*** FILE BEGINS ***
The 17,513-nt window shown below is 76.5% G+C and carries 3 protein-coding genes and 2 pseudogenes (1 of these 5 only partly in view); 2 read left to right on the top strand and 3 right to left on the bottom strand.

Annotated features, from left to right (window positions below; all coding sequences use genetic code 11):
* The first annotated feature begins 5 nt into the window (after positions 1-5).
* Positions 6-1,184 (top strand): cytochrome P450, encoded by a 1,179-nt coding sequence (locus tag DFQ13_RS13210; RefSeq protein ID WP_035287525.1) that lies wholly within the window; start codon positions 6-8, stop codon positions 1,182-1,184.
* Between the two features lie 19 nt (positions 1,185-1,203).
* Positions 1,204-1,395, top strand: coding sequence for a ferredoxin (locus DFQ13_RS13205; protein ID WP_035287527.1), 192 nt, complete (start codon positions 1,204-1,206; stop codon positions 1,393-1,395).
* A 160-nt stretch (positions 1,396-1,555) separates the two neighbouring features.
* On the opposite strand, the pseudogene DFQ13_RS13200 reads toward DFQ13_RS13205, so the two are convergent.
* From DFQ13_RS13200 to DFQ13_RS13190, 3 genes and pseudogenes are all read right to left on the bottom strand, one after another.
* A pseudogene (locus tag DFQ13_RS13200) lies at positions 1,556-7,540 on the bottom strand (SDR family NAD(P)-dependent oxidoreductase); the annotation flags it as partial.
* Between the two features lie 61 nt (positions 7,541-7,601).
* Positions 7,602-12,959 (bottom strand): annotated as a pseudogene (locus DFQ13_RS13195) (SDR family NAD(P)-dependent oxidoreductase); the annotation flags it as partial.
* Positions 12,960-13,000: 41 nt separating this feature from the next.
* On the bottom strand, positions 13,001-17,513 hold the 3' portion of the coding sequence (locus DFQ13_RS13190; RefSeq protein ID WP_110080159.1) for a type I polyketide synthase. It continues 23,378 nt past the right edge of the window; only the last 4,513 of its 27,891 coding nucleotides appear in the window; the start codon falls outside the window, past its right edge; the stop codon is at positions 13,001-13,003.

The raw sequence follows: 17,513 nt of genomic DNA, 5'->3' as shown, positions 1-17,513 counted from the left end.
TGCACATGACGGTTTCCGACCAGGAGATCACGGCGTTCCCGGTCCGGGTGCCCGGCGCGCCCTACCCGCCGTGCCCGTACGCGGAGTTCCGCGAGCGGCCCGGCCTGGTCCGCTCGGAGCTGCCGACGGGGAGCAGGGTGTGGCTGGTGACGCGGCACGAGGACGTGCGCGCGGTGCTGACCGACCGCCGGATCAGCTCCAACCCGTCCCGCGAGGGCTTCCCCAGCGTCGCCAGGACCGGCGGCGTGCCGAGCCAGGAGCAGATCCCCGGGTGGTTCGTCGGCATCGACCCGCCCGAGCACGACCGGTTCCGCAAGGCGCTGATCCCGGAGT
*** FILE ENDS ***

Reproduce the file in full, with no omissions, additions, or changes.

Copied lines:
The 17,513-nt window shown below is 76.5% G+C and carries 3 protein-coding genes and 2 pseudogenes (1 of these 5 only partly in view); 2 read left to right on the top strand and 3 right to left on the bottom strand.

Annotated features, from left to right (window positions below; all coding sequences use genetic code 11):
* The first annotated feature begins 5 nt into the window (after positions 1-5).
* Positions 6-1,184 (top strand): cytochrome P450, encoded by a 1,179-nt coding sequence (locus tag DFQ13_RS13210; RefSeq protein ID WP_035287525.1) that lies wholly within the window; start codon positions 6-8, stop codon positions 1,182-1,184.
* Between the two features lie 19 nt (positions 1,185-1,203).
* Positions 1,204-1,395, top strand: coding sequence for a ferredoxin (locus DFQ13_RS13205; protein ID WP_035287527.1), 192 nt, complete (start codon positions 1,204-1,206; stop codon positions 1,393-1,395).
* A 160-nt stretch (positions 1,396-1,555) separates the two neighbouring features.
* On the opposite strand, the pseudogene DFQ13_RS13200 reads toward DFQ13_RS13205, so the two are convergent.
* From DFQ13_RS13200 to DFQ13_RS13190, 3 genes and pseudogenes are all read right to left on the bottom strand, one after another.
* A pseudogene (locus tag DFQ13_RS13200) lies at positions 1,556-7,540 on the bottom strand (SDR family NAD(P)-dependent oxidoreductase); the annotation flags it as partial.
* Between the two features lie 61 nt (positions 7,541-7,601).
* Positions 7,602-12,959 (bottom strand): annotated as a pseudogene (locus DFQ13_RS13195) (SDR family NAD(P)-dependent oxidoreductase); the annotation flags it as partial.
* Positions 12,960-13,000: 41 nt separating this feature from the next.
* On the bottom strand, positions 13,001-17,513 hold the 3' portion of the coding sequence (locus DFQ13_RS13190; RefSeq protein ID WP_110080159.1) for a type I polyketide synthase. It continues 23,378 nt past the right edge of the window; only the last 4,513 of its 27,891 coding nucleotides appear in the window; the start codon falls outside the window, past its right edge; the stop codon is at positions 13,001-13,003.

The raw sequence follows: 17,513 nt of genomic DNA, 5'->3' as shown, positions 1-17,513 counted from the left end.
TGCACATGACGGTTTCCGACCAGGAGATCACGGCGTTCCCGGTCCGGGTGCCCGGCGCGCCCTACCCGCCGTGCCCGTACGCGGAGTTCCGCGAGCGGCCCGGCCTGGTCCGCTCGGAGCTGCCGACGGGGAGCAGGGTGTGGCTGGTGACGCGGCACGAGGACGTGCGCGCGGTGCTGACCGACCGCCGGATCAGCTCCAACCCGTCCCGCGAGGGCTTCCCCAGCGTCGCCAGGACCGGCGGCGTGCCGAGCCAGGAGCAGATCCCCGGGTGGTTCGTCGGCATCGACCCGCCCGAGCACGACCGGTTCCGCAAGGCGCTGATCCCGGAGT